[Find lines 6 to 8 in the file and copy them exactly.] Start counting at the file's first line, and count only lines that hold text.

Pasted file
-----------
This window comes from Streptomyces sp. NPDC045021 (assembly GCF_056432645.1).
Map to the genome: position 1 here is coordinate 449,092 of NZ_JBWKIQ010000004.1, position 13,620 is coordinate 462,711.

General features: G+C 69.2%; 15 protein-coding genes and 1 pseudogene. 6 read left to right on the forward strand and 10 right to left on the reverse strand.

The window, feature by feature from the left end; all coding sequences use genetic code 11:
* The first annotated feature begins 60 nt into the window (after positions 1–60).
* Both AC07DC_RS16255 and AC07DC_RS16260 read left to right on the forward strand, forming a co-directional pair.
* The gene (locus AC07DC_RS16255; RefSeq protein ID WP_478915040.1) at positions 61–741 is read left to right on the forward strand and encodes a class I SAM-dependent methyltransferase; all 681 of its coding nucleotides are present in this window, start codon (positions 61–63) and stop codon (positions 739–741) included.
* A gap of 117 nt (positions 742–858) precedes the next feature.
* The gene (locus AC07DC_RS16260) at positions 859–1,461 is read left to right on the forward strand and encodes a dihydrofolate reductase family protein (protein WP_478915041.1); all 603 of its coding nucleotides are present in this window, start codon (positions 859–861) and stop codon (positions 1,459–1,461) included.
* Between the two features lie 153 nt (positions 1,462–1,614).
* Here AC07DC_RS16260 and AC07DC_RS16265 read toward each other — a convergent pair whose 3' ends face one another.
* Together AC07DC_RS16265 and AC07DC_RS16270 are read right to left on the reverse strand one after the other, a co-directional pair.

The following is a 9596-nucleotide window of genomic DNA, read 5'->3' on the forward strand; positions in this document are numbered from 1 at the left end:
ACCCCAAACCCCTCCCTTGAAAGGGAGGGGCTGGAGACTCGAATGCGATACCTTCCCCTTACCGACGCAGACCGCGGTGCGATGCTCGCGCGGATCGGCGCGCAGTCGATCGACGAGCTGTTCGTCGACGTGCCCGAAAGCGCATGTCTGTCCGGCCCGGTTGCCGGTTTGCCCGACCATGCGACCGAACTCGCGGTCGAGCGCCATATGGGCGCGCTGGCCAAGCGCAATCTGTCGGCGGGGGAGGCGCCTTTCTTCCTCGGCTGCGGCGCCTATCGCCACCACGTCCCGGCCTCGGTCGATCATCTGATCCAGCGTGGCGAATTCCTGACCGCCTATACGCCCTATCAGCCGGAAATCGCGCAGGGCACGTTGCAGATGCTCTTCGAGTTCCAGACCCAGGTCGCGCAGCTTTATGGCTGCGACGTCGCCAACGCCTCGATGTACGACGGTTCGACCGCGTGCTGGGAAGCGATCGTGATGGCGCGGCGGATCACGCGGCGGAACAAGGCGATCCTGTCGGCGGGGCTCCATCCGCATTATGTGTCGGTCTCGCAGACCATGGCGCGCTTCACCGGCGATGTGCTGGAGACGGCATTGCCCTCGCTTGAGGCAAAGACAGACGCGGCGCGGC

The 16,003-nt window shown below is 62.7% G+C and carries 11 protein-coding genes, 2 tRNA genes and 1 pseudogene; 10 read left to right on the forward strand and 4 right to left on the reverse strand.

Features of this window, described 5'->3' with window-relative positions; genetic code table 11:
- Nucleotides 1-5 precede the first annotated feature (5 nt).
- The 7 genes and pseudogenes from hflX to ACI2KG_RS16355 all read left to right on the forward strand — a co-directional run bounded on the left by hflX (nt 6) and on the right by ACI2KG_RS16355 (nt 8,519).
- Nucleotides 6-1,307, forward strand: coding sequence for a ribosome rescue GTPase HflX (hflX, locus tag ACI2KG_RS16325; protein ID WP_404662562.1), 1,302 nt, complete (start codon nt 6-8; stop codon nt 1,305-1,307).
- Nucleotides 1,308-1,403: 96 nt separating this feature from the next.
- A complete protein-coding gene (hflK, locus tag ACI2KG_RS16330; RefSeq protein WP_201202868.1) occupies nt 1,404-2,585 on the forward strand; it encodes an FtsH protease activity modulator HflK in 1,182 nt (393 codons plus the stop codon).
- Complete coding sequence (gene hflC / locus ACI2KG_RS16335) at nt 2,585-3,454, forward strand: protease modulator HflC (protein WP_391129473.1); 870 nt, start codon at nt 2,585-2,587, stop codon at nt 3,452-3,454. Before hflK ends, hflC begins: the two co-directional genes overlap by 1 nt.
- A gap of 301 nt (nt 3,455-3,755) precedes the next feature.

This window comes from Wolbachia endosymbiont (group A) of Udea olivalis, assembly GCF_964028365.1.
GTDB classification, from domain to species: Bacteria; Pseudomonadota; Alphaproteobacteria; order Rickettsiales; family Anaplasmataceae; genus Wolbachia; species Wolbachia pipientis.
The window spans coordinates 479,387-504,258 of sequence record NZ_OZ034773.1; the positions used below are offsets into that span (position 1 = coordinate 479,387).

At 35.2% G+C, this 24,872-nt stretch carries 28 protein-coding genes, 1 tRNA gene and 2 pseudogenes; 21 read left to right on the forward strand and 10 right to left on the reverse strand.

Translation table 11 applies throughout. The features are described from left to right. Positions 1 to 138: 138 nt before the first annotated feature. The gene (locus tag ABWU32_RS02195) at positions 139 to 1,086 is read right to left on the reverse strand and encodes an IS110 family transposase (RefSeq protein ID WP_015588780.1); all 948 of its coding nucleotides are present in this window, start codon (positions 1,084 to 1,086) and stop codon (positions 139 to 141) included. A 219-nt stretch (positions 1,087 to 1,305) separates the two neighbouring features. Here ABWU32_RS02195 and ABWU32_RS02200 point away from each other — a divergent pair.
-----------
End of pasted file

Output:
* Both AC07DC_RS16255 and AC07DC_RS16260 read left to right on the forward strand, forming a co-directional pair.
* The gene (locus AC07DC_RS16255; RefSeq protein ID WP_478915040.1) at positions 61–741 is read left to right on the forward strand and encodes a class I SAM-dependent methyltransferase; all 681 of its coding nucleotides are present in this window, start codon (positions 61–63) and stop codon (positions 739–741) included.
* A gap of 117 nt (positions 742–858) precedes the next feature.